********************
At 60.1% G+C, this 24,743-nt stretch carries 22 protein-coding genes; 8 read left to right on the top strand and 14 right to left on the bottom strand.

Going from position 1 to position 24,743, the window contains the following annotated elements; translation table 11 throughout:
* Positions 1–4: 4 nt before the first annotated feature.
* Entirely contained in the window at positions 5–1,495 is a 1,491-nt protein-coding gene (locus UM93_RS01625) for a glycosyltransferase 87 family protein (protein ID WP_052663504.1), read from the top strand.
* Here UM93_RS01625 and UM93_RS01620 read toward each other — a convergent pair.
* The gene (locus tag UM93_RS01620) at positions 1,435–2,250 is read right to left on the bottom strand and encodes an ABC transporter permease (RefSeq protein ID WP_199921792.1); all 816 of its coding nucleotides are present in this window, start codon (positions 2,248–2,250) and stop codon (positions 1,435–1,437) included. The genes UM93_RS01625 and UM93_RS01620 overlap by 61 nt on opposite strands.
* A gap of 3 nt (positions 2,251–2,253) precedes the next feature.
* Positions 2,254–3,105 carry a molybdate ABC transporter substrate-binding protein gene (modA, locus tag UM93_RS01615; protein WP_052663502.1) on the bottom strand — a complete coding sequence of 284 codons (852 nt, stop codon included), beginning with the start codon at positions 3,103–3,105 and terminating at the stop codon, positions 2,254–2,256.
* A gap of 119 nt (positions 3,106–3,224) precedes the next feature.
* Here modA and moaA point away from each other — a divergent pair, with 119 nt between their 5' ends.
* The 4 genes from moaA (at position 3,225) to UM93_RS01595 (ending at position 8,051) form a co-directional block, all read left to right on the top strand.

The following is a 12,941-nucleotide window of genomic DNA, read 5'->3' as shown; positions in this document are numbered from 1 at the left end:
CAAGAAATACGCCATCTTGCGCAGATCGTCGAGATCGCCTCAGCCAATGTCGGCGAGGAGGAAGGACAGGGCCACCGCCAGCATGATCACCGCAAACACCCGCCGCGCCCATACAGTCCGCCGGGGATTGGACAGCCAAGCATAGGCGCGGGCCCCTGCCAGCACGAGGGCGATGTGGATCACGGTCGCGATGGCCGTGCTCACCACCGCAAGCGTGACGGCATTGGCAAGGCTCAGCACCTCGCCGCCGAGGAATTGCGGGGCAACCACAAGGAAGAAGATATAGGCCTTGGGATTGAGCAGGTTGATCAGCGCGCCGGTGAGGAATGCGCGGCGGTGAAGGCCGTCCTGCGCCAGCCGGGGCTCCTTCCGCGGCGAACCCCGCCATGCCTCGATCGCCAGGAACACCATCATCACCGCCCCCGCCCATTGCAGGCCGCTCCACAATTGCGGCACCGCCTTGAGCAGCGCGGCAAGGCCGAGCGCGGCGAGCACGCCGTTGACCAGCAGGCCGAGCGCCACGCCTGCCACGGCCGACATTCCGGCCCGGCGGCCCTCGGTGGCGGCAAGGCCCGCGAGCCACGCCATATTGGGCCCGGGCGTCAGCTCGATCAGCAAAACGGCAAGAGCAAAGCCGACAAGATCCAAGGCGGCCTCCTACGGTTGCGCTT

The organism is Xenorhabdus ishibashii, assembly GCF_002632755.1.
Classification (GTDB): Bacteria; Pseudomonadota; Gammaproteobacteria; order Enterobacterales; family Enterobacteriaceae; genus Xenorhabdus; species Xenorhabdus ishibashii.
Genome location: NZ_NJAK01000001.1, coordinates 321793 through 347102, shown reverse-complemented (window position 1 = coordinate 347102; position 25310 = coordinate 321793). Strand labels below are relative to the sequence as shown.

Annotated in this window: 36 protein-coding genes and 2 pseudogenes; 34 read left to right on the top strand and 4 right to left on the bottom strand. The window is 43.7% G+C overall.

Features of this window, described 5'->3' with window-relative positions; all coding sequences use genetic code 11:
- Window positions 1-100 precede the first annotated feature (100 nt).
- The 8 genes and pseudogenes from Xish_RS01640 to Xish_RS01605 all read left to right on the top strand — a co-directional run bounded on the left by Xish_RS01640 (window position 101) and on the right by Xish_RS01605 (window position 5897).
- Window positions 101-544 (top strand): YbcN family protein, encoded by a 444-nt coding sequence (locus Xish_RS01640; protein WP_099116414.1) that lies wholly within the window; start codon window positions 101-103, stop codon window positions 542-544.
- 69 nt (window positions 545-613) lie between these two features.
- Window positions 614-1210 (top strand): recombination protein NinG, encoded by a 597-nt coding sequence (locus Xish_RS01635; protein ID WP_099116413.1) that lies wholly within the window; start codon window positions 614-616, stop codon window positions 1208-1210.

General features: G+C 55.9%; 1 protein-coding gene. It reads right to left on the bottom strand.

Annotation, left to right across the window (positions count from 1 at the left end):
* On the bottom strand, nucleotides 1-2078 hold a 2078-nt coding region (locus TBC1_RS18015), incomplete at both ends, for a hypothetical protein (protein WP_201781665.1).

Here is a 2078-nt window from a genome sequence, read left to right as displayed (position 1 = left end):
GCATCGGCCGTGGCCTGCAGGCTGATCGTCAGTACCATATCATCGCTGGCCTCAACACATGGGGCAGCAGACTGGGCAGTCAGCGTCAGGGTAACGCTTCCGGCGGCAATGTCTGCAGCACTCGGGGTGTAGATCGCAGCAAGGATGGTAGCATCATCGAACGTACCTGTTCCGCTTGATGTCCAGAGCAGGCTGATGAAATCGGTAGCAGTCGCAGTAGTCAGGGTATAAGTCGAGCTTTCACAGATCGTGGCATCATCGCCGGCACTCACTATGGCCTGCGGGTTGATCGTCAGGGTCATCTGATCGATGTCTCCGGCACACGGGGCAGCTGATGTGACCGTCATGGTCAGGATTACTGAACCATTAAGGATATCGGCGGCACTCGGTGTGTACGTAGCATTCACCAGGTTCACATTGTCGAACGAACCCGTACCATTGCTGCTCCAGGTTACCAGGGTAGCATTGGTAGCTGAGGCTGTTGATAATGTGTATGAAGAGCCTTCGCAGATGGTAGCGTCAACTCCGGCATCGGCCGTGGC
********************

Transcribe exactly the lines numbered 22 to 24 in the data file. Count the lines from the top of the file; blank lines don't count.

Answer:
- 69 nt (window positions 545-613) lie between these two features.
- Window positions 614-1210 (top strand): recombination protein NinG, encoded by a 597-nt coding sequence (locus Xish_RS01635; protein ID WP_099116413.1) that lies wholly within the window; start codon window positions 614-616, stop codon window positions 1208-1210.

General features: G+C 55.9%; 1 protein-coding gene. It reads right to left on the bottom strand.